Johnsondale, CA 5/27/00

Mark Walker MWalker at
Sat Jun 3 04:21:23 EDT 2000

Camping and Whitewater rafting on the Kern River with my family this past
holiday weekend.  My littlest couldn't ride the whitewater, so I had the
pleasure of escorting her all around the Kern River Valley looking for Leps.
What a little trooper she is!

We drove all around - including up and over Sherman Pass - which has still
got a good amount of snow on it.  Lots of Leps all over the place - as you
would expect for this time of the year.  Up high we saw mostly Nymphalis
californica - but boy is it having a banner year.  I must have seen 150 fly
across the road on my way up the pass.  Many appear to be freshly emerged,
too.  Other high altitude bugs flying include Euchloe hyantis (California
Marble) - which was also fairly common.  In the meadows on the east side you
can find Plebejus saepiolus flying.  One female for every 20 males.  I have
a bizarro anecdote - while netting a few of these pretty little blues, I
decided to put one in a jar for inspection.  Like always, I tossed the lid
to the ground while getting the Lep out of the net.  When I went to put the
lid back on the jar, I couldn't find the lid anywhere.  I looked and looked
- combing through the grass, looking under logs, looking in my pockets, and
just about going crazy.  Little Gabrielle suggested that perhaps the lid
went down one of the small rodent holes that were in the vicinity.  I
laughed and said "no, that couldn't be", and continued to drive myself mad
looking for the missing lid.  Finally, with no other ideas - I squinted my
eyes and attempted to peer into the 3" diameter hole.  As my eyes adjusted
slowly, I began to see something reflecting light way down deep in the hole.
I couldn't believe it!  There was my jar lid!

What was I to do?  What was any good father of a petite little girl to do?
"Gabrielle, do you think you can slip your little hand down that there hole
and grab my jar lid?", I asked in dismay.  Without hesitation, the fearless
girl that I call "Chilly" had her arm down the hole nearly to her armpit.
Out she came with the lid.

"Do you think there are any snakes in that hole, Dad?", she asked about 10
minutes later.  "Perhaps", I said with a slight flinch.  I left it at that.
I found a nice little pool in the creek where my little girl decided to take
a swim.  "Maybe a mouse came out and pulled your lid down that hole, Dad",
she retorted.

"Perhaps", said Dad.

I think she was starting to really ponder the possibility that her hand was
not alone in that hole.  Well, you can imagine what Mom had to say when she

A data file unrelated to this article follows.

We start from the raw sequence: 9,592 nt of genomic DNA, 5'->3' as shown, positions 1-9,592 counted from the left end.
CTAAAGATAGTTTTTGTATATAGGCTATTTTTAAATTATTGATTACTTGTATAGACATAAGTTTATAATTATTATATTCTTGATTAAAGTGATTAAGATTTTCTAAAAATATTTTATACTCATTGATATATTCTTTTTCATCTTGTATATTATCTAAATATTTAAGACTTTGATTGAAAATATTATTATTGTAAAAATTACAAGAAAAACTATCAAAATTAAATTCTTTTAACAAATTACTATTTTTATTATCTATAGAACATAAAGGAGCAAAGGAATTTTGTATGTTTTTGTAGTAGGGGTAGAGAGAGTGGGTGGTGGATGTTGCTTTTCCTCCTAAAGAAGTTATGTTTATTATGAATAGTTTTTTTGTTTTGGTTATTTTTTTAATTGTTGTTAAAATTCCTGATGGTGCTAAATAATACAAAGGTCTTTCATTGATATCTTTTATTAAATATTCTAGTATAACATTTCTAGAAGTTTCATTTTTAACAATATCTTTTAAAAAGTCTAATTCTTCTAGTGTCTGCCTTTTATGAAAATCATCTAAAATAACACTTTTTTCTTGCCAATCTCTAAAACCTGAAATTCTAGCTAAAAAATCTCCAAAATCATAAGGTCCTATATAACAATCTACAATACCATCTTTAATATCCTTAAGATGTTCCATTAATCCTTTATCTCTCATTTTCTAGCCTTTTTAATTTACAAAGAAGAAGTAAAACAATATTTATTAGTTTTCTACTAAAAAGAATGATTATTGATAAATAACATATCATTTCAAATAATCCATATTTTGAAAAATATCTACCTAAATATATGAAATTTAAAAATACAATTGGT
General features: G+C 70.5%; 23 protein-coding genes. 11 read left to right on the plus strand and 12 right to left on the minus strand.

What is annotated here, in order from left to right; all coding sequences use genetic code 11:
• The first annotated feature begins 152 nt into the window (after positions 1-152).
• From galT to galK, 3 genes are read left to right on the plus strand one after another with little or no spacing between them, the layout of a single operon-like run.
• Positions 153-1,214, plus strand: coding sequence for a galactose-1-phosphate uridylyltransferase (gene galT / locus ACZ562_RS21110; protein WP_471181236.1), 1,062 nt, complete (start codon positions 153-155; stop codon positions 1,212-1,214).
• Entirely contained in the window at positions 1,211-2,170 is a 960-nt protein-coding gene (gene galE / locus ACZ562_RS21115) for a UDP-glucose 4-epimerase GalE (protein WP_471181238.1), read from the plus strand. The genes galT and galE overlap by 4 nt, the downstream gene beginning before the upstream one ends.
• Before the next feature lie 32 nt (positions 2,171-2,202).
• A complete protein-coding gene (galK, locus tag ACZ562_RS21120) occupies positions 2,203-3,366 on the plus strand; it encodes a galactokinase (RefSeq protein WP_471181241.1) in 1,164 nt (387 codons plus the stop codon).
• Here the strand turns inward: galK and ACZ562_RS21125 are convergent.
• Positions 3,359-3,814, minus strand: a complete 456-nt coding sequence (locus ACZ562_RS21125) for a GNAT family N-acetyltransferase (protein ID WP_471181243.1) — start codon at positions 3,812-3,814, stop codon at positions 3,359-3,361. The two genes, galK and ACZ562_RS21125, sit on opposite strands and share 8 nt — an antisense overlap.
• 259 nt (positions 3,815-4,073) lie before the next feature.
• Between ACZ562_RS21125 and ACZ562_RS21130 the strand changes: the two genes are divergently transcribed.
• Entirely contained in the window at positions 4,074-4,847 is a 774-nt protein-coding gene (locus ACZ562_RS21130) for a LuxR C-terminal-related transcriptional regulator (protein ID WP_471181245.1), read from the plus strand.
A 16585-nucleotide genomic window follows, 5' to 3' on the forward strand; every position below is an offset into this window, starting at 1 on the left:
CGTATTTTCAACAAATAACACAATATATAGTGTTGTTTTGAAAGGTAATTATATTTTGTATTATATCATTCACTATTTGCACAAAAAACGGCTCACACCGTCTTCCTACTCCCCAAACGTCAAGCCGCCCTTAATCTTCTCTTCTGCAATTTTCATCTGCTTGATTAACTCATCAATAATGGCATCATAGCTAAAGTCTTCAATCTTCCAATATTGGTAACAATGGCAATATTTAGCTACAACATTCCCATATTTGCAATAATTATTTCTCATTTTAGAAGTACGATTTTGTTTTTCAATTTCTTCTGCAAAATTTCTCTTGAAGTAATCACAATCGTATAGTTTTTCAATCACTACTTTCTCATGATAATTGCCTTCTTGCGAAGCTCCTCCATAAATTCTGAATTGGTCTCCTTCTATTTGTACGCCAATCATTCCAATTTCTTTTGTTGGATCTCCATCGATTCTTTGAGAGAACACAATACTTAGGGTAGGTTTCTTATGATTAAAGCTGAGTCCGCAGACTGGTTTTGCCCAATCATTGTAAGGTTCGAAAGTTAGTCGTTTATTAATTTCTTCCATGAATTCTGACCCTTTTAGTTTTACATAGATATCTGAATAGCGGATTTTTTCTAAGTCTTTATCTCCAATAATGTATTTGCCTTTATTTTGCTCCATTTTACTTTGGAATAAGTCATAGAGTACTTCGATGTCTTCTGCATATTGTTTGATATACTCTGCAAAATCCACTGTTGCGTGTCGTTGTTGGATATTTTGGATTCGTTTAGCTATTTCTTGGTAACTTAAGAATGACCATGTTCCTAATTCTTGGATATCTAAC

found out that Dad encouraged his daughter to stick her hand down some
unknown animal dwelling.  But I got my lid!  For awhile there I thought I
was going to have to start taking photos instead!

(By the way - Nice pictures of that Gold Banded Skipper, Emmitt.  I was
looking for the pin through the thorax, but couldn't find it anywhere ]:>)

Down at lower elevations there were Euphydryas chalcedona, Chlosyne palla,
Glaucopsyche lygdamus, Plebejus icarioides, Plebejus lupini, Speyeria
callippe, and many others.  Here's a complete list from 3000 ft. - 8000 ft.

Papilio zelicaon (Anise Swallowtail)
Papilio rutulus (Western Tiger Swallowtail)
Papilio eurymedon (Pale Swallowtail)

Pontia protodice (Checkered White)
Euchloe hyantis (California Marble)
Anthocharis sara (Sara Orangetip)

Colias eurytheme (Orange Sulpher)

Lycaena gorgon (Gorgon Copper)
Satyrium californica (California Hairstreak)
Satyrium sylvinus (Sylvan Hairstreak)
Satyrium tetra (Mountain Mahogany Hairstreak)
Callophrys augustinus (Brown Elfin)
Brephidium exile (Western Pygmy Blue)
Leptotes marina (Marine Blue)
Celastrina ladon (Spring Azure)
Glaucopsyche lygdamus (Silvery Blue)
Plebejus saepiolus (Greenish Blue)
Plebejus icarioides (Boisduval's Blue)
Plebejus acmon (Acmon Blue)
Plebejus lupini (Lupine Blue)

Apodemia mormo (Mormon Metalmark)

Speyeria callippe (Callippe Fritillary)
Chlosyne palla (Northern Checkerspot)
Phyciodes mylitta (Mylitta Crescentspot)
Phyciodes campestris (Field Crescentspot)
Euphydryas chalcedona (Variable Checkerspot)
Nymphalis californica (California Tortoiseshell)
Vanessa virginiensis (American Painted Lady)
Vanessa atalanta (Red Admiral)
Adepha bredowii (California Sister)
Coenonympha tullia (California Ringlet)

Mark Walker
Mission Viejo, CA

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